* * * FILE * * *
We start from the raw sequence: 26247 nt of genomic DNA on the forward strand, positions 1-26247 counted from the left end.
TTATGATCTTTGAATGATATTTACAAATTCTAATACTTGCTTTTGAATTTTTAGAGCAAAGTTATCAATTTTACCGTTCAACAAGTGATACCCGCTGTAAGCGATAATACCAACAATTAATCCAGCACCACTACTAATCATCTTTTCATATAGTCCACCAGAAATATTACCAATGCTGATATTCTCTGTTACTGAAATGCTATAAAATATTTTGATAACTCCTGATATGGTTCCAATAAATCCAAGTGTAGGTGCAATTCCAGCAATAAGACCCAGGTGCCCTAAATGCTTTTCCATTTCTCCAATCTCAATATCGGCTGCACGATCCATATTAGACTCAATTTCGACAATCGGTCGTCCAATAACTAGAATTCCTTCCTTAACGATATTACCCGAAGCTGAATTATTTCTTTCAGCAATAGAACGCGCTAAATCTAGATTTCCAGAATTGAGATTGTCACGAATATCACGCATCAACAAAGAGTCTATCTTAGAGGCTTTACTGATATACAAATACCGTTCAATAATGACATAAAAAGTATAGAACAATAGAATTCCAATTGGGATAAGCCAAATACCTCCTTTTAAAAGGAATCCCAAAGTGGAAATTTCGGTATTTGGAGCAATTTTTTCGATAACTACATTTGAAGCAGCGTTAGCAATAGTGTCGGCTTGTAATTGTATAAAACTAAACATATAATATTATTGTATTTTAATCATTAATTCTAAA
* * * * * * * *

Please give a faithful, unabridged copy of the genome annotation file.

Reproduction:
We start from the raw sequence: 26247 nt of genomic DNA on the forward strand, positions 1-26247 counted from the left end.
TTATGATCTTTGAATGATATTTACAAATTCTAATACTTGCTTTTGAATTTTTAGAGCAAAGTTATCAATTTTACCGTTCAACAAGTGATACCCGCTGTAAGCGATAATACCAACAATTAATCCAGCACCACTACTAATCATCTTTTCATATAGTCCACCAGAAATATTACCAATGCTGATATTCTCTGTTACTGAAATGCTATAAAATATTTTGATAACTCCTGATATGGTTCCAATAAATCCAAGTGTAGGTGCAATTCCAGCAATAAGACCCAGGTGCCCTAAATGCTTTTCCATTTCTCCAATCTCAATATCGGCTGCACGATCCATATTAGACTCAATTTCGACAATCGGTCGTCCAATAACTAGAATTCCTTCCTTAACGATATTACCCGAAGCTGAATTATTTCTTTCAGCAATAGAACGCGCTAAATCTAGATTTCCAGAATTGAGATTGTCACGAATATCACGCATCAACAAAGAGTCTATCTTAGAGGCTTTACTGATATACAAATACCGTTCAATAATGACATAAAAAGTATAGAACAATAGAATTCCAATTGGGATAAGCCAAATACCTCCTTTTAAAAGGAATCCCAAAGTGGAAATTTCGGTATTTGGAGCAATTTTTTCGATAACTACATTTGAAGCAGCGTTAGCAATAGTGTCGGCTTGTAATTGTATAAAACTAAACATATAATATTATTGTATTTTAATCATTAATTCTAAA